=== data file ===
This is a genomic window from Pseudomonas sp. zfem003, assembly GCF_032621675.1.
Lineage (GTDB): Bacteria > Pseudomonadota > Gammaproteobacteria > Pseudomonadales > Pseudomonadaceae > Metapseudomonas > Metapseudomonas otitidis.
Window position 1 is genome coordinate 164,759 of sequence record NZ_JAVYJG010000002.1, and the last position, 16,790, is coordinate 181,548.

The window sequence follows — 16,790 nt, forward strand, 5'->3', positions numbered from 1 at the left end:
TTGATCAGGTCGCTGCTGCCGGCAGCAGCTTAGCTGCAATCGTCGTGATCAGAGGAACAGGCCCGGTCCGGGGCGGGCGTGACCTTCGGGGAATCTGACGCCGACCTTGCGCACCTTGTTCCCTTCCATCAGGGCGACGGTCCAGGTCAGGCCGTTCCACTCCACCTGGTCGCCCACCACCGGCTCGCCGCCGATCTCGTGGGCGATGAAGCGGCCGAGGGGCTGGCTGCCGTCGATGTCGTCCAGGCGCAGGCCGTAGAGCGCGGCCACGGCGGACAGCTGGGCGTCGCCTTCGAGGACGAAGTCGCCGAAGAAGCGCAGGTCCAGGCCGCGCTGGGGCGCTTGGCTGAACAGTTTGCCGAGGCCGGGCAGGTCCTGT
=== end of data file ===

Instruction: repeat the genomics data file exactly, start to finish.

This is a genomic window from Pseudomonas sp. zfem003, assembly GCF_032621675.1.
Lineage (GTDB): Bacteria > Pseudomonadota > Gammaproteobacteria > Pseudomonadales > Pseudomonadaceae > Metapseudomonas > Metapseudomonas otitidis.
Window position 1 is genome coordinate 164,759 of sequence record NZ_JAVYJG010000002.1, and the last position, 16,790, is coordinate 181,548.

The window sequence follows — 16,790 nt, forward strand, 5'->3', positions numbered from 1 at the left end:
TTGATCAGGTCGCTGCTGCCGGCAGCAGCTTAGCTGCAATCGTCGTGATCAGAGGAACAGGCCCGGTCCGGGGCGGGCGTGACCTTCGGGGAATCTGACGCCGACCTTGCGCACCTTGTTCCCTTCCATCAGGGCGACGGTCCAGGTCAGGCCGTTCCACTCCACCTGGTCGCCCACCACCGGCTCGCCGCCGATCTCGTGGGCGATGAAGCGGCCGAGGGGCTGGCTGCCGTCGATGTCGTCCAGGCGCAGGCCGTAGAGCGCGGCCACGGCGGACAGCTGGGCGTCGCCTTCGAGGACGAAGTCGCCGAAGAAGCGCAGGTCCAGGCCGCGCTGGGGCGCTTGGCTGAACAGTTTGCCGAGGCCGGGCAGGTCCTGT